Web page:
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Hardhead Catfish

Description

hardhead catfishHardhead catfish are members of the family Ariidae. Even though members of this family are commonly known as sea catfishes, they are not confined to marine waters. Sea catfishes can be differentiated from freshwater catfishes (family Ictaluridae) by the number of barbels. Sea catfishes have three pairs, whereas freshwater catfishes have four. As other catfishes, hardhead catfish lack scales and they possess a fleshy adipose fin. Hardhead catfish vary in color, from dark brown to dark blue and reach up to 40+ cm (16 in) in length.

Habitat and Biology

Hardhead catfish are a seasonal resident of the ACE Basin. They first appear as water temperatures moderate in the late spring, and they remain in the system until the water cools in the fall. The catfish then move off-shore and south, where they over-winter. Hardhead catfish spawn during the early summer in estuarine and near-shore waters along the South Carolina coast. The large (8-12 mm) fertilized eggs are collected by the male, and held in his mouth until hatching. Males do not feed during the one-month period while larvae and small juveniles are protected in this fashion. Little is known about growth rates or age at maturity for this species. The only obvious seasonal migration is from shallow estuarine areas during cold water temperatures to warmer waters in lower latitudes. Hardhead catfish feed on epibenthic crabs, shrimps and small fishes.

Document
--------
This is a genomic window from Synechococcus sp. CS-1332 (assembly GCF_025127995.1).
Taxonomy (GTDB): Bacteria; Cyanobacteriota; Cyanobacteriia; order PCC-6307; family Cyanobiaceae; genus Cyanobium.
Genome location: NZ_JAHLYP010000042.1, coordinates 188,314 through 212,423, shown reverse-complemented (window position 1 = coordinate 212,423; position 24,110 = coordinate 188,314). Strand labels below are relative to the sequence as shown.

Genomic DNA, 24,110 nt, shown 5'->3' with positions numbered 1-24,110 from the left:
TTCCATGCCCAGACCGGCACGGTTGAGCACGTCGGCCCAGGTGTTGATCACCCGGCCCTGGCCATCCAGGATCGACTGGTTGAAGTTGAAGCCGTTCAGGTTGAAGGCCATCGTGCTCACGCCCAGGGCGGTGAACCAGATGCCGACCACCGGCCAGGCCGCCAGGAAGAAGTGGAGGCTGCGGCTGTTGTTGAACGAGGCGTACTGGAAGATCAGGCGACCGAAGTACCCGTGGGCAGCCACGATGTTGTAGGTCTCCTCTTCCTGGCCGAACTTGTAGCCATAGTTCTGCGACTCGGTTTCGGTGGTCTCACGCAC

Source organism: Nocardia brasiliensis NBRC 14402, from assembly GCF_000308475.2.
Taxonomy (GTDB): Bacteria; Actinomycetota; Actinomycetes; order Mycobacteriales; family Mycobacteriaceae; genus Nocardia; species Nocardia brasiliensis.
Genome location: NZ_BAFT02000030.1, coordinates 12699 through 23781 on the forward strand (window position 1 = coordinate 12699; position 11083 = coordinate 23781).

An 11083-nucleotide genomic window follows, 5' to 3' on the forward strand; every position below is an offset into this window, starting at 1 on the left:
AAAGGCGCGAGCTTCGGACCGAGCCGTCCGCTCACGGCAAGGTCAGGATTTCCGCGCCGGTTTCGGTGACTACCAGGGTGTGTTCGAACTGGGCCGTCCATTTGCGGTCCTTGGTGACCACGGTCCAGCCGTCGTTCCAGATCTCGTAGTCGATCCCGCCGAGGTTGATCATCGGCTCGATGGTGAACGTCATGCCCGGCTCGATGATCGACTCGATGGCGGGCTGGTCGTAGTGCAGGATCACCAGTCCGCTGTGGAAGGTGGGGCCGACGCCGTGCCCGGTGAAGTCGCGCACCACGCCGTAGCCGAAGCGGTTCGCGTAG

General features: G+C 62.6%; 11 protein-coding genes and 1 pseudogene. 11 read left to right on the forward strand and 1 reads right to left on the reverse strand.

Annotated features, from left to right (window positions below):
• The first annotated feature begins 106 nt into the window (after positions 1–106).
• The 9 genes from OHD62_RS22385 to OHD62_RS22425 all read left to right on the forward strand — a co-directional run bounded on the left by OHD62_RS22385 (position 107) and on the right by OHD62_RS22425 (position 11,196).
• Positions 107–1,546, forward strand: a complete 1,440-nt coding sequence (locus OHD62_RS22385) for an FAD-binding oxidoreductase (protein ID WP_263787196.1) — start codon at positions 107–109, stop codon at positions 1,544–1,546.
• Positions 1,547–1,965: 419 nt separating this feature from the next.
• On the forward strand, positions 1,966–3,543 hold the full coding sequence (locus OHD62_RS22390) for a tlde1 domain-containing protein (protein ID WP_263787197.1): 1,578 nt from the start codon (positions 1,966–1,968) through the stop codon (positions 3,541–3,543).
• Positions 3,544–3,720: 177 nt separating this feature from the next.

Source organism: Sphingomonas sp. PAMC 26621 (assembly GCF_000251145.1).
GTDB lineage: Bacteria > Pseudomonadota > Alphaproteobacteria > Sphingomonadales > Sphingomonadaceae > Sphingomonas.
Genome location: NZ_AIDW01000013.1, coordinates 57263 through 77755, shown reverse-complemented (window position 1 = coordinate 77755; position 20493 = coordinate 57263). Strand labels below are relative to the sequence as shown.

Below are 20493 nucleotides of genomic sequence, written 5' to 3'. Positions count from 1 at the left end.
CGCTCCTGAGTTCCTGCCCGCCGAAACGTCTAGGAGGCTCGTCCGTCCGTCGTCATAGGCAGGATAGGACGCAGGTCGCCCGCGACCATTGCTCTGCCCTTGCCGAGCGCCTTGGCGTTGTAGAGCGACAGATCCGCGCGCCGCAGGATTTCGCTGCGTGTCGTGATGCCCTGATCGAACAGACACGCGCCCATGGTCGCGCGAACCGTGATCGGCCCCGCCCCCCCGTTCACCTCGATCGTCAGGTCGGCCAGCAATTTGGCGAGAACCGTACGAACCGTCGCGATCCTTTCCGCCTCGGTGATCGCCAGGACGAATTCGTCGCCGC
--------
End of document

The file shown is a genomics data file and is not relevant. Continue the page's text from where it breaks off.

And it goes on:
Species Significance

Hardhead catfish are of no commercial value, and they represent a very small portion of the recreational catch in South Carolina. This species is abundant in South Carolina waters.

References

Jones, P.W., F.D. Martin, and J.D. Hardy, Jr. 1978. Development of fishes of the mid-Atlantic Bight: an atlas of egg, larval, and juvenile stages. Volume I: Acipenseridae through Ictaluridae. U.S. Fish and Wildlife Service, Office of Biological Programs. FSW/OBS-78/12. Ft. Collins, CO.

Murdy, E.O., R.S. Birdsong, and J.A. Musick. 1997. Fishes of the Chesapeake Bay. Smithsonian Institution Press, Washington, DC.

Roumillat, W. 1998. Personal communication. South Carolina Department of Natural Resources, Marine Resources Division, Charleston, S.C.



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